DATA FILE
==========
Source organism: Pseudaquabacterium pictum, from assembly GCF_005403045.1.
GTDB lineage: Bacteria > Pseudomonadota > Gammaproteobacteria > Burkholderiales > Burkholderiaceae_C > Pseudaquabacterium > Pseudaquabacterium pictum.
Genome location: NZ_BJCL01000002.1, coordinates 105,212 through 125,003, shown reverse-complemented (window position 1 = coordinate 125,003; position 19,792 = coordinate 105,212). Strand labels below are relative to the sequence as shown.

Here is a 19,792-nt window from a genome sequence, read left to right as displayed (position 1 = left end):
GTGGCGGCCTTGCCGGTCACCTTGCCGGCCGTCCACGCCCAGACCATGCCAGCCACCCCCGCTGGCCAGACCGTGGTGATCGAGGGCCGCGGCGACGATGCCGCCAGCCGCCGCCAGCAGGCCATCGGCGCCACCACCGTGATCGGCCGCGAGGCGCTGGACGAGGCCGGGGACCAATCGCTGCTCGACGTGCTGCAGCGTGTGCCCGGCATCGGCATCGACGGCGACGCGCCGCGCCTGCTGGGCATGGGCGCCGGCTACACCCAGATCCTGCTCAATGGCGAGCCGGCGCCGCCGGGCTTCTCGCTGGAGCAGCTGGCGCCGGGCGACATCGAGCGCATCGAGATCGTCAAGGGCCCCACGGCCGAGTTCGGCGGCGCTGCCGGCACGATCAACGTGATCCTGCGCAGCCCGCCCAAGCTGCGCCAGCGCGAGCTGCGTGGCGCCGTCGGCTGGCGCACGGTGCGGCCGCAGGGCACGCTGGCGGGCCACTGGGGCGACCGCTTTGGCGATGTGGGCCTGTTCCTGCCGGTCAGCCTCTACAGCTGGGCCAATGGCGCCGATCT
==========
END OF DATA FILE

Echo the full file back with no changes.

Source organism: Pseudaquabacterium pictum, from assembly GCF_005403045.1.
GTDB lineage: Bacteria > Pseudomonadota > Gammaproteobacteria > Burkholderiales > Burkholderiaceae_C > Pseudaquabacterium > Pseudaquabacterium pictum.
Genome location: NZ_BJCL01000002.1, coordinates 105,212 through 125,003, shown reverse-complemented (window position 1 = coordinate 125,003; position 19,792 = coordinate 105,212). Strand labels below are relative to the sequence as shown.

Here is a 19,792-nt window from a genome sequence, read left to right as displayed (position 1 = left end):
GTGGCGGCCTTGCCGGTCACCTTGCCGGCCGTCCACGCCCAGACCATGCCAGCCACCCCCGCTGGCCAGACCGTGGTGATCGAGGGCCGCGGCGACGATGCCGCCAGCCGCCGCCAGCAGGCCATCGGCGCCACCACCGTGATCGGCCGCGAGGCGCTGGACGAGGCCGGGGACCAATCGCTGCTCGACGTGCTGCAGCGTGTGCCCGGCATCGGCATCGACGGCGACGCGCCGCGCCTGCTGGGCATGGGCGCCGGCTACACCCAGATCCTGCTCAATGGCGAGCCGGCGCCGCCGGGCTTCTCGCTGGAGCAGCTGGCGCCGGGCGACATCGAGCGCATCGAGATCGTCAAGGGCCCCACGGCCGAGTTCGGCGGCGCTGCCGGCACGATCAACGTGATCCTGCGCAGCCCGCCCAAGCTGCGCCAGCGCGAGCTGCGTGGCGCCGTCGGCTGGCGCACGGTGCGGCCGCAGGGCACGCTGGCGGGCCACTGGGGCGACCGCTTTGGCGATGTGGGCCTGTTCCTGCCGGTCAGCCTCTACAGCTGGGCCAATGGCGCCGATCT